Dastardly and Muttey in Their Flying Machines
The other new show that tickled my fancy was a rare live-action series, The Monkees. Of course at the time I had no notion of just how ersatz and pre-fabricated the band was, or how determinedly the people behind the group (among them Bob Rafelson and Bert Schneider) aped The Beatles in their feature films. But I suspect that, even if I had, it wouldn’t have mattered. I found them, and their show, cheerful, charming, and fun, from their famous “Monkees Walk” to their under-cranked antics. And it certainly didn’t hurt that their British component was the adorable former chorus-boy Davy Jones.

The Monkees

The show that CBS had pinned its hopes on turned out to be its big winner that year, but I found Scooby-Doo, Where Are You! a let-down. I liked the big, dumb Great Dane (memorably voiced by H-B stalwart Don Messick in the manner of Daws Butler’s Snuffles character from the old Quick Draw McGraw series — and his derivative, Astro of The Jetsons — especially in Scooby’s adoration of “Scooby-Snacks”) and the first image of the main title gave me a pleasant chill: Bats screaming from a prototypical haunted-house. Oh, boy! But in the pilot, as in every single episode after, the plot’s seeming phantasmagoria turned out to hold (yawn) a logical, and all too human, explanation. Like most children, I loved the eerie, the creepy, the ghastly, the ghostly. I wanted to be scared. I wanted ghouls. I wanted blood-thirsty monsters. Not some old guy running around in a rubber spook suit. (Nearly a decade earlier, Jonny Quest got it right. Were the networks now bowing to parental pressure?) For this 8-year old viewer, Scooby-Doo violated my expectations in the most prosaic fashion. I continued watching the show, but for the characters — such as they were — and for the cute blond Freddy, not for the series itself, its lame mysteries, or its anti-spectral solutions.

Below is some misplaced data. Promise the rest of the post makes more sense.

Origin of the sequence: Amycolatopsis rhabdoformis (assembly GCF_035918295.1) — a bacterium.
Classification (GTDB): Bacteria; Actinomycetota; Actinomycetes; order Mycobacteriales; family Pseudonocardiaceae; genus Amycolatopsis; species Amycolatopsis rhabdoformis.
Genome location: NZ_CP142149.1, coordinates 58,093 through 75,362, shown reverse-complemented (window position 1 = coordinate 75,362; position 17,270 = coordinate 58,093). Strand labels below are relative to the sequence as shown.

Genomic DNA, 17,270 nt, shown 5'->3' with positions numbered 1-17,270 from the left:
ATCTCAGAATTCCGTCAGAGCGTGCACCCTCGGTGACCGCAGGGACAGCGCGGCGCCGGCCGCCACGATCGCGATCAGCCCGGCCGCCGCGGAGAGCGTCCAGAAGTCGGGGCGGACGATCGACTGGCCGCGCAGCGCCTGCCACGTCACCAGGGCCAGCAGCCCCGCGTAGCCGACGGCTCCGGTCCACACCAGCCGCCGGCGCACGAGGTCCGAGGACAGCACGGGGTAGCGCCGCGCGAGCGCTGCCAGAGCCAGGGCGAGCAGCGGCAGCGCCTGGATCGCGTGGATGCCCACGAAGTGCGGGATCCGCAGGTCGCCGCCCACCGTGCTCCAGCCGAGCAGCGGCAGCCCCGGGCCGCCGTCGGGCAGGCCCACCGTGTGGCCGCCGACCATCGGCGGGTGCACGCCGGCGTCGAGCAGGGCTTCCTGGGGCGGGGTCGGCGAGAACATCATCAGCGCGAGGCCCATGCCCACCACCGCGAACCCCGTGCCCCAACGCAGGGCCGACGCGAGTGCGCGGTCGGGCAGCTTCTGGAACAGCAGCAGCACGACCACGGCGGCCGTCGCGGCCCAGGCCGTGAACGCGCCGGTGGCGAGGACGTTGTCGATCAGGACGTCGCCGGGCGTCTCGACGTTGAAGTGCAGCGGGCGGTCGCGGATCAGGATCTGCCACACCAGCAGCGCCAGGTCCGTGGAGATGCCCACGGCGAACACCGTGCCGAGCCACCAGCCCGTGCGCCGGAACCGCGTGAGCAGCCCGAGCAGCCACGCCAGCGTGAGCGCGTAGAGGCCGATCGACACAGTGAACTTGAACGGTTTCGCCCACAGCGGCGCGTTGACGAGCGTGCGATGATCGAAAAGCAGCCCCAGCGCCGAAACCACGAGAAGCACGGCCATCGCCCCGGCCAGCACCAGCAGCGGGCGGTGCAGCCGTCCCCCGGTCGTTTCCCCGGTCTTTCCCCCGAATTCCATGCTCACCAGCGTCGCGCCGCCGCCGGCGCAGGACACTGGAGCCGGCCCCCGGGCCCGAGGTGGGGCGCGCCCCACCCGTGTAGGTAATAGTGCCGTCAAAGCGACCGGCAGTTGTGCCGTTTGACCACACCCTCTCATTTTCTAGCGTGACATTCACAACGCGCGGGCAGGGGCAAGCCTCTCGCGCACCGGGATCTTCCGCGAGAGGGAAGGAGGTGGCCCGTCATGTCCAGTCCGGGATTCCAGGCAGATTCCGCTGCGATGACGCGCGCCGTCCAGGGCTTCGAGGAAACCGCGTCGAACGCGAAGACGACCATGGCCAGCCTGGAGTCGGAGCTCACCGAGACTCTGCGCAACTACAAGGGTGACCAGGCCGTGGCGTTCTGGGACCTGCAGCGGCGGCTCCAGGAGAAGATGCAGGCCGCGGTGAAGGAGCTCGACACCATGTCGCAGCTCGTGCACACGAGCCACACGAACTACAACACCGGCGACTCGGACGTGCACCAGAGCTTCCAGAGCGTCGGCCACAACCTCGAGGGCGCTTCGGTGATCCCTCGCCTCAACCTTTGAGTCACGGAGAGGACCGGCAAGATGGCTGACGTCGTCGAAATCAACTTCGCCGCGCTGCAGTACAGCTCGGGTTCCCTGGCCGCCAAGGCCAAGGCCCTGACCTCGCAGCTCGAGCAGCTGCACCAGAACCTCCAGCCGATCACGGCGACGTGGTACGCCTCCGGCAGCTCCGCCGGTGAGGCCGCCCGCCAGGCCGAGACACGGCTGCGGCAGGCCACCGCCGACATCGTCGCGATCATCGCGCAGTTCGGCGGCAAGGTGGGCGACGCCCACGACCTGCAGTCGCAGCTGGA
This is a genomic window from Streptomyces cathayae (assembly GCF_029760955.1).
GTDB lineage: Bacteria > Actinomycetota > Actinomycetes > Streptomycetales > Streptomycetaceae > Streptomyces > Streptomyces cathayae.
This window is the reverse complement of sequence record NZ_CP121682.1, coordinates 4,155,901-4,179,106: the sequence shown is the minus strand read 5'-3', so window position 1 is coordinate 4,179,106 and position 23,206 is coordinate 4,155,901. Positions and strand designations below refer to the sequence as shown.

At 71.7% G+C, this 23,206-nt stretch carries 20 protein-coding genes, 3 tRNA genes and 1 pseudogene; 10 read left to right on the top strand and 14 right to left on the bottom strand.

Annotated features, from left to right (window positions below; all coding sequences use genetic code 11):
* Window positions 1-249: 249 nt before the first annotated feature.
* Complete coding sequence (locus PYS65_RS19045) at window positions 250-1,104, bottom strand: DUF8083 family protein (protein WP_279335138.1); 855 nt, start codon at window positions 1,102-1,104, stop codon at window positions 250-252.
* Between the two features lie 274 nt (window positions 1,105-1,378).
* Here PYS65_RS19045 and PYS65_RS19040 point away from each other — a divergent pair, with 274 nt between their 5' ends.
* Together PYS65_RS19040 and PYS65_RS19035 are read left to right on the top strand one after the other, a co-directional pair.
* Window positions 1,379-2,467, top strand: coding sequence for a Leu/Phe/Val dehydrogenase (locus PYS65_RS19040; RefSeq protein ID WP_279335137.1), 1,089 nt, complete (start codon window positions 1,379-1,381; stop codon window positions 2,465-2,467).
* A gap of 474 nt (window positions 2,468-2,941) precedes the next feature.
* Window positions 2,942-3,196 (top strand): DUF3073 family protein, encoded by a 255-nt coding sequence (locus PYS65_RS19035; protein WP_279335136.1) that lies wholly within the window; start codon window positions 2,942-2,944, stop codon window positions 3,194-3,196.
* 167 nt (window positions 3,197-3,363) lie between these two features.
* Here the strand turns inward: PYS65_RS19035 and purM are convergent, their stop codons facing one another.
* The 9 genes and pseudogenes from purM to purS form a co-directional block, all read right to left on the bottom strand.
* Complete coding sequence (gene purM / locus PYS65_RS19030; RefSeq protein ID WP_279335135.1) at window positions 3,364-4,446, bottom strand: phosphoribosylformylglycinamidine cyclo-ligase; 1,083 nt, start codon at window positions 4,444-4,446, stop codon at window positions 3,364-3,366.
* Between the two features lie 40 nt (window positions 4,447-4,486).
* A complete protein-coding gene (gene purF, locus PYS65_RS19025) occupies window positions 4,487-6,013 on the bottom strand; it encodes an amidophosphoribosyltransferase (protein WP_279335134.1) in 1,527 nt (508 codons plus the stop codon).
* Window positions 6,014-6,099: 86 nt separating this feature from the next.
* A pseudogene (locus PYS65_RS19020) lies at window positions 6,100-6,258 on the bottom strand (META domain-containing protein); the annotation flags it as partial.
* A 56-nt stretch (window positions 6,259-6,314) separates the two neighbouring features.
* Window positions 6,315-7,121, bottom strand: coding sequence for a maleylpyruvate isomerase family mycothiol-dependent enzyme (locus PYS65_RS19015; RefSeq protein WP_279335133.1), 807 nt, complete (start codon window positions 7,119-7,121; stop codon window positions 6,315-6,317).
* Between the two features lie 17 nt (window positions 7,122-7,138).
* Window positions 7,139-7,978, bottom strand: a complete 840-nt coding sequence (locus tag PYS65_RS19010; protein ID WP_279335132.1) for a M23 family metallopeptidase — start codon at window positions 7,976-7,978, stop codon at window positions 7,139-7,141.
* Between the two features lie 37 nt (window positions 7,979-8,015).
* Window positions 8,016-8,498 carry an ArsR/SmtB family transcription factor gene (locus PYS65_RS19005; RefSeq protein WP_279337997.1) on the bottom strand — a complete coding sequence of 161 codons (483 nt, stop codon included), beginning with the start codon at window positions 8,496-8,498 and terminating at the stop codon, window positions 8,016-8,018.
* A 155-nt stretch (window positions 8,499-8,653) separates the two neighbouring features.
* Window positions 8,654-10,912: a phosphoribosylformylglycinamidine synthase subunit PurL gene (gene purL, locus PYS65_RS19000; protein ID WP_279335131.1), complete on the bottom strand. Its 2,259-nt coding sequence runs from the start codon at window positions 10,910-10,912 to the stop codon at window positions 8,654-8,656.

Scooby Doo

The Mystery, Inc. gang has been the collective victims of countless Internet porn spoofs… especially, in the gay arena, Shaggy and Fred.

The NBC line-up continued to be great fun. I remember tearing this promo spread from a Heckle and Jekyll comic; although I thought the artwork was strange, even a little crude, something about it appealed to and intrigued me.

1969 NBC insert

Along with the returning Banana Splits and Underdog, the most enjoyment was to be had with two new NBC series. The Pink Panther Show provided a forum for airing the Friz Freleng/David DePatie-produced theatrical Panther shorts, along with new ones, including a curious series called The Aardvark and the Ant in which a Dean Martin sound-alike emmet is menaced, Wile E. Coyote style, by a Jackie Masonesque anteater. (The Inspector shorts followed later.) But the cream of the crop was the genuinely bizarre Sid and Marty Krofft offering, H.R. Pufnstuf.

H R Pufnstuf